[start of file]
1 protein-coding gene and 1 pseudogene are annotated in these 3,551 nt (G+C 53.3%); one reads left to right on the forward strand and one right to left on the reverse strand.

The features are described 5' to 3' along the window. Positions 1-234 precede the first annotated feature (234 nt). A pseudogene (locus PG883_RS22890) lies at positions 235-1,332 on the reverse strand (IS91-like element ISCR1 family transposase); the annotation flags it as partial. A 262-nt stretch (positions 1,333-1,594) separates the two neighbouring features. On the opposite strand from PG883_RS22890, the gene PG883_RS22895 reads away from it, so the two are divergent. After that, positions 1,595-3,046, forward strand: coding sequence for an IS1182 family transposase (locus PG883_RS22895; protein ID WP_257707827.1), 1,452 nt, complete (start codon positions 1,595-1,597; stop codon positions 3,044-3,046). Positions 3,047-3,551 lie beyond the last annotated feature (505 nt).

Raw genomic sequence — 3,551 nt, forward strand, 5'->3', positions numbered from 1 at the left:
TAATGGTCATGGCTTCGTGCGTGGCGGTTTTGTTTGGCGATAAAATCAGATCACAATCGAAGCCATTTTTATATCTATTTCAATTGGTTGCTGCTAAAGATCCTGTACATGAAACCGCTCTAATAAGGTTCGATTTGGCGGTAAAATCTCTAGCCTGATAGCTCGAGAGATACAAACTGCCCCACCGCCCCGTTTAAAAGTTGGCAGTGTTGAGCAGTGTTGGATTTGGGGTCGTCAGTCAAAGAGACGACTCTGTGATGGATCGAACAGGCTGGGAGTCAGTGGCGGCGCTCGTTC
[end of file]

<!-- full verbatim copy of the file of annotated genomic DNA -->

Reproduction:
1 protein-coding gene and 1 pseudogene are annotated in these 3,551 nt (G+C 53.3%); one reads left to right on the forward strand and one right to left on the reverse strand.

The features are described 5' to 3' along the window. Positions 1-234 precede the first annotated feature (234 nt). A pseudogene (locus PG883_RS22890) lies at positions 235-1,332 on the reverse strand (IS91-like element ISCR1 family transposase); the annotation flags it as partial. A 262-nt stretch (positions 1,333-1,594) separates the two neighbouring features. On the opposite strand from PG883_RS22890, the gene PG883_RS22895 reads away from it, so the two are divergent. After that, positions 1,595-3,046, forward strand: coding sequence for an IS1182 family transposase (locus PG883_RS22895; protein ID WP_257707827.1), 1,452 nt, complete (start codon positions 1,595-1,597; stop codon positions 3,044-3,046). Positions 3,047-3,551 lie beyond the last annotated feature (505 nt).

Raw genomic sequence — 3,551 nt, forward strand, 5'->3', positions numbered from 1 at the left:
TAATGGTCATGGCTTCGTGCGTGGCGGTTTTGTTTGGCGATAAAATCAGATCACAATCGAAGCCATTTTTATATCTATTTCAATTGGTTGCTGCTAAAGATCCTGTACATGAAACCGCTCTAATAAGGTTCGATTTGGCGGTAAAATCTCTAGCCTGATAGCTCGAGAGATACAAACTGCCCCACCGCCCCGTTTAAAAGTTGGCAGTGTTGAGCAGTGTTGGATTTGGGGTCGTCAGTCAAAGAGACGACTCTGTGATGGATCGAACAGGCTGGGAGTCAGTGGCGGCGCTCGTTC